And so, as his record of one goal from ten away games against big-six rivals, Mourinho's system creates few opportunities. The evidence of results from this period seems to suggest that, while he styles himself as a pragmatist, a master of finding the easiest route to a positive outcome, maybe the United boss is now dogmatically wedded to an idea that is letting him down time and again.
The basic premise of his tactical plan is to prioritise defence, staying tight and organised at the back to limit the opponent's chances of scoring, while pouncing when the opportunity arises to take advantage of the chances that are conjured at the other end. But Mourinho's sides are consistently conceding clearer chances than they are able to create in these games.
In this period of ten matches (away to Arsenal, City and Tottenham with Chelsea, and away to Chelsea twice, Liverpool twice, and Arsenal, City and Spurs once with United) Mourinho's teams have conceded 12 goals and, as discussed, scored only once, collecting five points from a possible 30.
When analysing the expected goals (xG) stats for these games, courtesy of Understat.com, United (and Chelsea towards then end of his last spell at Stamford Bridge) lack creativity away to the top six, and concede a higher quality of chance than they create – by some margin, too.
By using historical data of hundreds of thousands of shots and their outcomes, xG applies a probability score to every shot taken; the higher the number, the greater the likelihood of a shot from the given position leading to a goal. As such, it is then possible to determine the general quality of chances a club is both creating and conceding.
In these ten games, Mourinho's sides have conceded chances with a cumulative xG of 14.47, and created just 5.95. Only once have they outperformed their opposition in this metric, creating 0.54 xG versus Liverpool‘s 0.27 in December 2016, and there are only two further occasions where Mourinho's side has been within one xG of their opposition – in April 2015 for Chelsea against Arsenal (0.85 to 1.07), and the Blues versus Spurs in November of the same year (0.28 to 0.33). All three games, coincidentally, ended 0-0.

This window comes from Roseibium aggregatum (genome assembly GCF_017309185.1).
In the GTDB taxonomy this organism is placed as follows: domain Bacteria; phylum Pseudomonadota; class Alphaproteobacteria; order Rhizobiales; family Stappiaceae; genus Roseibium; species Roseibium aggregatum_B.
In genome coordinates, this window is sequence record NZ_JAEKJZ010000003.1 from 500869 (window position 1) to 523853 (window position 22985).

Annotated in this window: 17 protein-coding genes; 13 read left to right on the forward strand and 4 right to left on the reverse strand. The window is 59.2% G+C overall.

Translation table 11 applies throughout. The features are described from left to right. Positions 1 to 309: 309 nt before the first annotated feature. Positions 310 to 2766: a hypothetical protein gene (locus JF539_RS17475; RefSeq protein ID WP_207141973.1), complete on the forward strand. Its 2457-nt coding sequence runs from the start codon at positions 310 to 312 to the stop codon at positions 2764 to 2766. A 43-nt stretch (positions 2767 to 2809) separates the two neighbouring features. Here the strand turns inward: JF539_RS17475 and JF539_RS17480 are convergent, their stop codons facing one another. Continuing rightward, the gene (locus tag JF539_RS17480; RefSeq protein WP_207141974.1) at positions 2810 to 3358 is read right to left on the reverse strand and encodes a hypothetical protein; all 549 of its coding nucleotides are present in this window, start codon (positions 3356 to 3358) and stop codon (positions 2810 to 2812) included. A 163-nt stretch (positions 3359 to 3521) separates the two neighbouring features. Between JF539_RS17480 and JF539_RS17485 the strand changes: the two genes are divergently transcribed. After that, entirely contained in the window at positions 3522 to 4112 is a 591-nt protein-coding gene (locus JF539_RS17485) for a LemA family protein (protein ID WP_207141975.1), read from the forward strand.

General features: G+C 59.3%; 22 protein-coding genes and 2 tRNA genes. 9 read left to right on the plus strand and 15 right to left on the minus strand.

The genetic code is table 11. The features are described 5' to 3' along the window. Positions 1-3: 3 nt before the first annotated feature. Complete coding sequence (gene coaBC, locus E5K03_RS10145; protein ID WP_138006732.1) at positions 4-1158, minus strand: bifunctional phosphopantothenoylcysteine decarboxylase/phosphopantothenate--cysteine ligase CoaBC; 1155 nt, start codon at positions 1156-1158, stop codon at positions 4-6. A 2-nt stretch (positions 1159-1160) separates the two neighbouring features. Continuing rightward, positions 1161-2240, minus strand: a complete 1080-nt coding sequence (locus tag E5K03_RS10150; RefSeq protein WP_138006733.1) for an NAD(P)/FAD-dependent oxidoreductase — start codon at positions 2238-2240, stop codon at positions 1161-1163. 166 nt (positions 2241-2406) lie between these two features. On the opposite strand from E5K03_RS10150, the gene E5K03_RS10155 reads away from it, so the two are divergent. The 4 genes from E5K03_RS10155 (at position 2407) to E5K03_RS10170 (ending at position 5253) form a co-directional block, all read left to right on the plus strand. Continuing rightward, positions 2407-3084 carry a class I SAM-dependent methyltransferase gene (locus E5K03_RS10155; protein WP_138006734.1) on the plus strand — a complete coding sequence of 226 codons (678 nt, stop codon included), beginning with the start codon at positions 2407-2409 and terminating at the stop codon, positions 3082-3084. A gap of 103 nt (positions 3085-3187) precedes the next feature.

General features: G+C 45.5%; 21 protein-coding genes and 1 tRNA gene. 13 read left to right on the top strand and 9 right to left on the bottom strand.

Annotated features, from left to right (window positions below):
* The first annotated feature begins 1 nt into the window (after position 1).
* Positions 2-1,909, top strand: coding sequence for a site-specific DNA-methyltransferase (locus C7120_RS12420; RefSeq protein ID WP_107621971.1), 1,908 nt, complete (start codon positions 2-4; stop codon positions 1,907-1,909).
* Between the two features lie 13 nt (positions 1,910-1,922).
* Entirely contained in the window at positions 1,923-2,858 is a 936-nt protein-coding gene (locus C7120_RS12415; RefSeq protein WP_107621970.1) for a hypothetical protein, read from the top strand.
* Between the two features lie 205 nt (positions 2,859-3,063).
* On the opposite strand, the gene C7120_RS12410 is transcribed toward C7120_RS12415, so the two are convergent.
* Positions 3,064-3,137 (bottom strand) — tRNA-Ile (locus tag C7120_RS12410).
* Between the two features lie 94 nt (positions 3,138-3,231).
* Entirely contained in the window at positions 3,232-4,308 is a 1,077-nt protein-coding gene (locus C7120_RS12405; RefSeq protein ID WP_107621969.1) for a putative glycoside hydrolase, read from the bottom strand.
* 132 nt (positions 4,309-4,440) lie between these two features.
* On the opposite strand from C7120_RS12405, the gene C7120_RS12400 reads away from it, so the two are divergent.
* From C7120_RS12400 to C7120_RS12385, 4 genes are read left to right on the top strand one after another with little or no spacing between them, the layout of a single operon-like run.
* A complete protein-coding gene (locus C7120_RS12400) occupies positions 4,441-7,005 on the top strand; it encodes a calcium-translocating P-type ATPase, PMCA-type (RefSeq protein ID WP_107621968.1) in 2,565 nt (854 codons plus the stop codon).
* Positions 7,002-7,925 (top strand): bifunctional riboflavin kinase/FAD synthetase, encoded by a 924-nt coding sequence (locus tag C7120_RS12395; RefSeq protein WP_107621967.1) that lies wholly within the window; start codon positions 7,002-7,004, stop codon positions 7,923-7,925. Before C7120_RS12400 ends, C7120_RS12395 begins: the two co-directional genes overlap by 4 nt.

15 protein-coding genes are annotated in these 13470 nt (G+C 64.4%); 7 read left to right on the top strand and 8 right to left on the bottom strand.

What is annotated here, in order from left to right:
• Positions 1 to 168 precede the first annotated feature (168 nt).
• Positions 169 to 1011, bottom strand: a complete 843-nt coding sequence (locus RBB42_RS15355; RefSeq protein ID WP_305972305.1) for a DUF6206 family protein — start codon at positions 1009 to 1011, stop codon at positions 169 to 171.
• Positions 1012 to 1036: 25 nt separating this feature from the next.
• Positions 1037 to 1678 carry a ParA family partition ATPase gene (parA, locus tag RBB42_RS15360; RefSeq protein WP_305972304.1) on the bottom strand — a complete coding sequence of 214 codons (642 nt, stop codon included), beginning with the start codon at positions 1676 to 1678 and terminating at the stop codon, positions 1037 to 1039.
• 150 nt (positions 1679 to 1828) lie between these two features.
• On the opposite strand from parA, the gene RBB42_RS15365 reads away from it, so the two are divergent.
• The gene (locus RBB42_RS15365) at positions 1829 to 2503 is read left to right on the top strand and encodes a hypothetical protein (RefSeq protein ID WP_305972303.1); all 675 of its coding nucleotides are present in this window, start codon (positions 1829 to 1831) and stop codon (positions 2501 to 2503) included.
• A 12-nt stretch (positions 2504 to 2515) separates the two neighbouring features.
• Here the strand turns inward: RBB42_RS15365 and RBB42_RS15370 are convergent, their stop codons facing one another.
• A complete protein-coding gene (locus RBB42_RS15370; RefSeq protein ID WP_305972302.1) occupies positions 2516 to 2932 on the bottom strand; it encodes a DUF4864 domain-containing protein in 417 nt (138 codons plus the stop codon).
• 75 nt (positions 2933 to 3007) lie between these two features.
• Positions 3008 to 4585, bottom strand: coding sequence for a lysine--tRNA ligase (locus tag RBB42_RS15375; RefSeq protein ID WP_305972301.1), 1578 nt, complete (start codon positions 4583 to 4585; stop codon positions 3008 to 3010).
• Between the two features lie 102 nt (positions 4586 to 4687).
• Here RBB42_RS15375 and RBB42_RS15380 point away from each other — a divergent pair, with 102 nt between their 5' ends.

There has also only been one occasion where Mourinho's team created greater than an xG of one in a single game, while only twice have they given up less than one xG.
Although the cumulative figure of 5.95 xG perhaps shows that Mourinho's sides have been unfortunate not to have scored more than once in these ten games, the fact that they have only once outscored their opponent's in this metric, and only twice been with touching distance, demonstrates that it would be wrong to suggest that any more than the five points accumulated has been deserved.
Ever since his time in charge of Porto in the early-2000s, Mourinho has managed if not the richest, then at least one of the three richest club's in each respective division. Yet still he sees fit to cede control of key encounters in favour of waiting for the opposition to slip up, seemingly not trusting the talent at his disposal – even while in charge of Real Madrid – to avoid making basic errors.
As the sides at the top end of the Premier League grow wealthier, acquire a higher standard of player and foster a greater degree of organisation, the mistakes Mourinho's blueprint relies upon are becoming increasingly rare. Maybe it's time for a change of plan.